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How To Make A Rum Old Fashioned
This rum Old Fashioned is pretty much identical to a whiskey Old Fashioned - except it feels right for summer.
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Rum can do anything whiskey can do. That isn’t a matter of opinion - it’s a fact, and if this is news to you, you need to go out and get yourself a quality aged rum. You can pick one up for less than $40, and it’ll be the smartest purchase you made since you opted for that set of sheets with a higher thread count. This rum Old Fashioned is pretty much identical to a whiskey Old Fashioned - but unlike a whiskey Old Fashioned, it feels right for summer. There’s just something about the bright sugarcane notes of rum that make you want to drink it in the sunshine.



The Infatuation Guide To Making Better Cocktails At Home


The Rum Old Fashioned

You’ll Need:

  • Ice
  • Rocks glass
  • 2.5 ounces aged rum
  • .5 ounce simple syrup
  • Angostura bitters

Step One: Simple Syrup

If you like to use plain white sugar for your Old Fashioned, you can definitely do that - and you’ll want half a tablespoon. You should know, however, that we prefer simple syrup. That way, your sugar is already dissolved, and it mixes easily into your cocktail.

To make simple syrup, just take equal parts sugar and warm water, and stir until the sugar is dissolved. If you want an even more deluxe rum Old Fashioned, make your simple syrup with demerara sugar. That’ll give you some deeper, molassesy notes. Whichever route you go, pour .5 ounce simple syrup into your rocks glass.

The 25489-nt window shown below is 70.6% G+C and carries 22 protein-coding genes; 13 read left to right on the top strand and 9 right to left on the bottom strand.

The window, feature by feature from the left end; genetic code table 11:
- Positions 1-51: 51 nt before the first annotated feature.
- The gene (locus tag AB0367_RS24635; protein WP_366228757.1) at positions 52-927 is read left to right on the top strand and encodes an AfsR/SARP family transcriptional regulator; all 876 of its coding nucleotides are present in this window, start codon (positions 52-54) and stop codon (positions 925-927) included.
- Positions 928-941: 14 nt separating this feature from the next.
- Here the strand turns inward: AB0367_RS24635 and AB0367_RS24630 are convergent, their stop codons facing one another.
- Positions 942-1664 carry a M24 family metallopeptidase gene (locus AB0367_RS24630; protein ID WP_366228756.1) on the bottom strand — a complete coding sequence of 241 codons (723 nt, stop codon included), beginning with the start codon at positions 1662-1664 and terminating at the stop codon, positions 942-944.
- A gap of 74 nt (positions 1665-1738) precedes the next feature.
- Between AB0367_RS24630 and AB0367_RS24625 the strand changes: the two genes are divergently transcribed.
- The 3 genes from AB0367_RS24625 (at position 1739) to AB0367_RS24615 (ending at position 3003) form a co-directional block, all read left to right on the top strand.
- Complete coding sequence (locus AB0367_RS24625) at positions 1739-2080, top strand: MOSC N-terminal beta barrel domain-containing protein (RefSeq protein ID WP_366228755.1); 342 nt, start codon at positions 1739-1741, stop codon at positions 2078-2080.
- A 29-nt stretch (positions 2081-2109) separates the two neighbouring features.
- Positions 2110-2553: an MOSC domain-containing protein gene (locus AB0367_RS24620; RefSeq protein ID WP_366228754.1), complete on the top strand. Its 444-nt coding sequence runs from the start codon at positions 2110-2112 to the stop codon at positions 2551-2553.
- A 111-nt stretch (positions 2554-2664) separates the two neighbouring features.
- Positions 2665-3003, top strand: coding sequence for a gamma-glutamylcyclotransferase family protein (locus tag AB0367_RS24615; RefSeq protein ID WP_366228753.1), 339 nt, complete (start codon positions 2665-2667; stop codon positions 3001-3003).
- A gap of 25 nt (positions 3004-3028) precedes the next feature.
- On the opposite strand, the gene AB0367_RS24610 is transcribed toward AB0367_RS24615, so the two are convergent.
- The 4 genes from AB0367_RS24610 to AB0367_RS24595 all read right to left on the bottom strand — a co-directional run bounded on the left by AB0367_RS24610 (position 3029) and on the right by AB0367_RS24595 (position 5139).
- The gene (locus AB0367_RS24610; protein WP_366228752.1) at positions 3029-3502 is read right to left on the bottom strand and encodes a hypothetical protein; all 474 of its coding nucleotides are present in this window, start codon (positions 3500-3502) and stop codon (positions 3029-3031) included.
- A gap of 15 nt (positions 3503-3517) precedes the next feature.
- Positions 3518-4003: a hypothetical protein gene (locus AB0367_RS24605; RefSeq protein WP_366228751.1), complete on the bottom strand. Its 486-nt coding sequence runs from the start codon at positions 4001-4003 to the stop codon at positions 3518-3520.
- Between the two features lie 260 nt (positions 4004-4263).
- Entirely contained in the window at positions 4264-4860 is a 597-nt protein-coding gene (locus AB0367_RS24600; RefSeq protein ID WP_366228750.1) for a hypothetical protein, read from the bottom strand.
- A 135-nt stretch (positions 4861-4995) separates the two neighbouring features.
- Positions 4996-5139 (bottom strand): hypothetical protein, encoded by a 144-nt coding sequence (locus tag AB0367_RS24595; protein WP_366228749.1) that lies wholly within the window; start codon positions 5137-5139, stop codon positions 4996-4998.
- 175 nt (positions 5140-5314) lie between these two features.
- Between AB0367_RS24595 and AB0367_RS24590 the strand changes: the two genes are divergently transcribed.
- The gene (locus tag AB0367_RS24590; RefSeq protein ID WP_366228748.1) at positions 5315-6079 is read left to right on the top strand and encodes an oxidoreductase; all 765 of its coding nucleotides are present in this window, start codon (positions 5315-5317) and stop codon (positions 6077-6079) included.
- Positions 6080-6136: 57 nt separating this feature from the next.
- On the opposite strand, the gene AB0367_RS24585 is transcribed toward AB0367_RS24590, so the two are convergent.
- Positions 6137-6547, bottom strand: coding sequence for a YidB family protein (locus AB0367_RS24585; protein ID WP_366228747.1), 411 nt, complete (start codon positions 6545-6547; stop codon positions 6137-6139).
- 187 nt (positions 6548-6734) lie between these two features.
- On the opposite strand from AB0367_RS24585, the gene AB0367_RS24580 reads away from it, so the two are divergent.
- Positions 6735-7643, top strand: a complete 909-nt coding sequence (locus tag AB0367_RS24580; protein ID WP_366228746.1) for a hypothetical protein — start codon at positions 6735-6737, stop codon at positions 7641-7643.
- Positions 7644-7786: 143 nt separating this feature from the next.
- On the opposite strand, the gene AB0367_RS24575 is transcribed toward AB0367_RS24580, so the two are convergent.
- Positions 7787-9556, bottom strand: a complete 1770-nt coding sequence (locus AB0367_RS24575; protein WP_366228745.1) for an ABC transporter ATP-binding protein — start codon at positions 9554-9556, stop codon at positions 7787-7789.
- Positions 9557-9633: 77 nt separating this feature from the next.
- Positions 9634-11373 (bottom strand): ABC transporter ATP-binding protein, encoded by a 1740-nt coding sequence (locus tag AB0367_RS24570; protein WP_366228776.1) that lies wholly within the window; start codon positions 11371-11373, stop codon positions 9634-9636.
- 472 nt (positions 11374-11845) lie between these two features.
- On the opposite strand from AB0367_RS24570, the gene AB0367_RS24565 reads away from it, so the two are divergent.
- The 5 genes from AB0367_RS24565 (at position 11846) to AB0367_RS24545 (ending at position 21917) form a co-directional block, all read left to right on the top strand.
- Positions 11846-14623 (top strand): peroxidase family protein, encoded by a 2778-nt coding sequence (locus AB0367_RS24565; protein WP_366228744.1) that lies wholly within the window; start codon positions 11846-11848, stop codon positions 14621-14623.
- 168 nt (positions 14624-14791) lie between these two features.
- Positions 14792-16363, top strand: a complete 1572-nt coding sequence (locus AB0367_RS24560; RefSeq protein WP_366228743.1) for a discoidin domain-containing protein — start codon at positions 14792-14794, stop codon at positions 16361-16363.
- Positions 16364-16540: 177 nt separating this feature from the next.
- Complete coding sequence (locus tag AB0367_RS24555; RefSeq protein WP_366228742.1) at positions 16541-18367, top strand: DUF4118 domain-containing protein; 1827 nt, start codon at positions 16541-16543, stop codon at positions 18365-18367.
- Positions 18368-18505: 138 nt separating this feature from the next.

Step Two: Bitters

We’re fans of bitter things, so we typically use around four dashes of bitters for an Old Fashioned. If bitters frighten you, you can use two. Although we really think you should follow our lead on this one. Add your bitters to the simple syrup in your rocks glass.

Step Three: Rum

You need an aged rum for this cocktail. Granted, all rum (even the clear stuff) is aged a bit - but here we’re specifically looking for an indication of age on the label. We recommend something with a minimum of eight years of aging, with a nice auburn color, and if you’re worried that’ll be stupid expensive, don’t fret. Even quality aged rum is surprisingly affordable compared to something like scotch or tequila. Put 2.5 ounces in your rocks glass.

Step Four: Ice

Add ice. You want your glass filled completely with ice (to keep your drink cold and prevent heavy dilution), or if you have one big cube of ice, that’ll get you extra credit.

Stir your drink for about 20 seconds, and if some of your ice melts along the way, just add more once you’re done stirring. To garnish, cut an orange twist, and spritz it over the top of your cocktail to get those essential oils into your drink. This is a small step, but an integral one, and it’ll bring a whole new dimension to your cocktail, the way Nicolas Cage brings a new and essential flavor to any film he graces with his presence.


How To Make Perfect Ice

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